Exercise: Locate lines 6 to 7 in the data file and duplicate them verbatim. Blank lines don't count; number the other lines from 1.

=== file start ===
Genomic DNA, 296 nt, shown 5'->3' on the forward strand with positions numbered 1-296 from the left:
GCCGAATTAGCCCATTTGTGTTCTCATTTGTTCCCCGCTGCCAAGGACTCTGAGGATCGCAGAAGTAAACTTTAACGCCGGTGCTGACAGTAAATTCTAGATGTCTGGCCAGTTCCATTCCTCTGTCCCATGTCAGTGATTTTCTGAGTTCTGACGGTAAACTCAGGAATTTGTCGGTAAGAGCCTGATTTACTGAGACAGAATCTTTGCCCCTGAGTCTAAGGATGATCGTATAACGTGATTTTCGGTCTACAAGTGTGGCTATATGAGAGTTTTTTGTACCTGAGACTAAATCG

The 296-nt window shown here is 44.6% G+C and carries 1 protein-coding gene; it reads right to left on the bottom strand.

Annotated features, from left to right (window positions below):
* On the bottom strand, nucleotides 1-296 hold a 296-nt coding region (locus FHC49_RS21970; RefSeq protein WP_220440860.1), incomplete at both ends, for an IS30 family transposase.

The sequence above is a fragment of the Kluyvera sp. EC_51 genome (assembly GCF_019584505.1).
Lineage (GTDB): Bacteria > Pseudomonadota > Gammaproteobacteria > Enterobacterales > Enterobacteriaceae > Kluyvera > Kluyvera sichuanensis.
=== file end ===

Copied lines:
The sequence above is a fragment of the Kluyvera sp. EC_51 genome (assembly GCF_019584505.1).
Lineage (GTDB): Bacteria > Pseudomonadota > Gammaproteobacteria > Enterobacterales > Enterobacteriaceae > Kluyvera > Kluyvera sichuanensis.